The bottom-line is that this leak will damage U.S. intelligence collection methods, but it is highly unlikely to stop them. Communications that use the internet are just too vital for any intelligence activity to ignore. If anything, this leak will likely force the intelligence community to become more security obsessed and introverted. Thus, it will become more hostile to change and demands of transparency by both Congress and the Executive.

Read more about Edward Snowden on the blog and follow @blogsofwar on Twitter for around the clock updates on this and other important national security stories.



5 Comments

  1. Charles Koontz

    My hunch is a Four Season apartment at Sands Cotai Central in Macao! Just a hunch. Private yacht from Hong Kong airport is the way I would go. Poof gone!!

  2. Eric Rose

    I would like to offer a few counterpoints to your article.

    “Where did Snowden have access to classified? How was it removed from the facility? Did the journalists involved push Snowden to leak the details? Did Snowden seek employment with Booz Allen just to access classified material? If this is the case, then its hard to buy off on Snowden’s claim of having altruistic motives.”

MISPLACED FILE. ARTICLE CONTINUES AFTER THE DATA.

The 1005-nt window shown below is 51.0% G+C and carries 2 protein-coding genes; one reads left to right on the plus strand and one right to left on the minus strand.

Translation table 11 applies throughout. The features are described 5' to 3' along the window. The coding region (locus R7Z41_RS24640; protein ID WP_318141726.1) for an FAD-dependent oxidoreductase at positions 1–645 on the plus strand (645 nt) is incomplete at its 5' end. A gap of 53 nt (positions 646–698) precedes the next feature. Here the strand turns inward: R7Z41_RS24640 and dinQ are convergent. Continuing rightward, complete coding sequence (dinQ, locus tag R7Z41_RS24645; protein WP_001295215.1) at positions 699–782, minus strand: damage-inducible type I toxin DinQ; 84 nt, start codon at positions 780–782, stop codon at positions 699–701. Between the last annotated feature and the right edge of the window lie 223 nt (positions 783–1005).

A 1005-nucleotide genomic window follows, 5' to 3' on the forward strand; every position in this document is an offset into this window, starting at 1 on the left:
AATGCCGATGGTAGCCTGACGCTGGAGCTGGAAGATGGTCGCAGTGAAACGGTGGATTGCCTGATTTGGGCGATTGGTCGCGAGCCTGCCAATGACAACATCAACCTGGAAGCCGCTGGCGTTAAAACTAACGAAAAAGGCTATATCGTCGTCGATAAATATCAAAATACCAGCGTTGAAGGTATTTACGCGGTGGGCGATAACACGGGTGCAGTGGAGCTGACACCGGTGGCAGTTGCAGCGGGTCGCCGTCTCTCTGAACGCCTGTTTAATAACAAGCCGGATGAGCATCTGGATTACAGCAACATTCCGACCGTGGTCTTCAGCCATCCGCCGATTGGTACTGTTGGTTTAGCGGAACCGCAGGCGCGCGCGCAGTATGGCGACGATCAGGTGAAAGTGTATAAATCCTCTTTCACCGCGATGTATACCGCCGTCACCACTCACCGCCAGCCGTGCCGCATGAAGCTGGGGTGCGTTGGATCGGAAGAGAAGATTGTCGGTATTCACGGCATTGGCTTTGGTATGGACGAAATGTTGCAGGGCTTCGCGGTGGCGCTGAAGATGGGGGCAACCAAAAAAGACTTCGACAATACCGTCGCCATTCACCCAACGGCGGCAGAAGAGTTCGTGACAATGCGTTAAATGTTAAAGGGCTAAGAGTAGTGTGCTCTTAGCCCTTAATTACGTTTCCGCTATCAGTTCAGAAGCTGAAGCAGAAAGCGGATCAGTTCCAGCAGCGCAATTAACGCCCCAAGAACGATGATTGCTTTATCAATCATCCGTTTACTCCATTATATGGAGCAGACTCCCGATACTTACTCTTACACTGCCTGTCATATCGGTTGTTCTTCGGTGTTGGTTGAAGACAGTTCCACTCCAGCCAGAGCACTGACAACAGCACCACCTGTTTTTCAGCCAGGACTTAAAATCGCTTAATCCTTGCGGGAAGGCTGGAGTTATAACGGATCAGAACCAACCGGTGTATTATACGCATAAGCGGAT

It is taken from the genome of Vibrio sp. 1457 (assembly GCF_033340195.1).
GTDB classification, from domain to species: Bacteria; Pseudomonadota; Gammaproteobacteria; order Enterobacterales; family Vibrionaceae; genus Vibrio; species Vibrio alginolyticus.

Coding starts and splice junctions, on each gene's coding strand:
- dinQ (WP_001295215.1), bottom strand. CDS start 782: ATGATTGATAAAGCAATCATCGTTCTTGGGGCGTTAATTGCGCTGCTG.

Altruism does not require controversial material to fall into your lap. Say Mr. Snowden actively sought a job that would provide him access to the proof of what he already knew was happening, I believe you can seek out that information while not becoming a bad guy. I don’t think he went on a fishing expedition for stuff that might be controversial, I believe he was in a position where he was privileged with information that he (and most people that have now learned of this) find against the intent of the constitution.

    The Nazi officials that were prosecuted at Nuremberg defended themselves with the argument that they were following the law and acting legally under their government, which they were. However, we did not accept “following the law” as a defense for what they had done. Similarly, we should not accept the legality of what the NSA is doing as moral or constitutional correctness. Whistle-blowing laws protect whistle blowers, which it seems (as of right now) Mr. Snowden is a true whistle blower.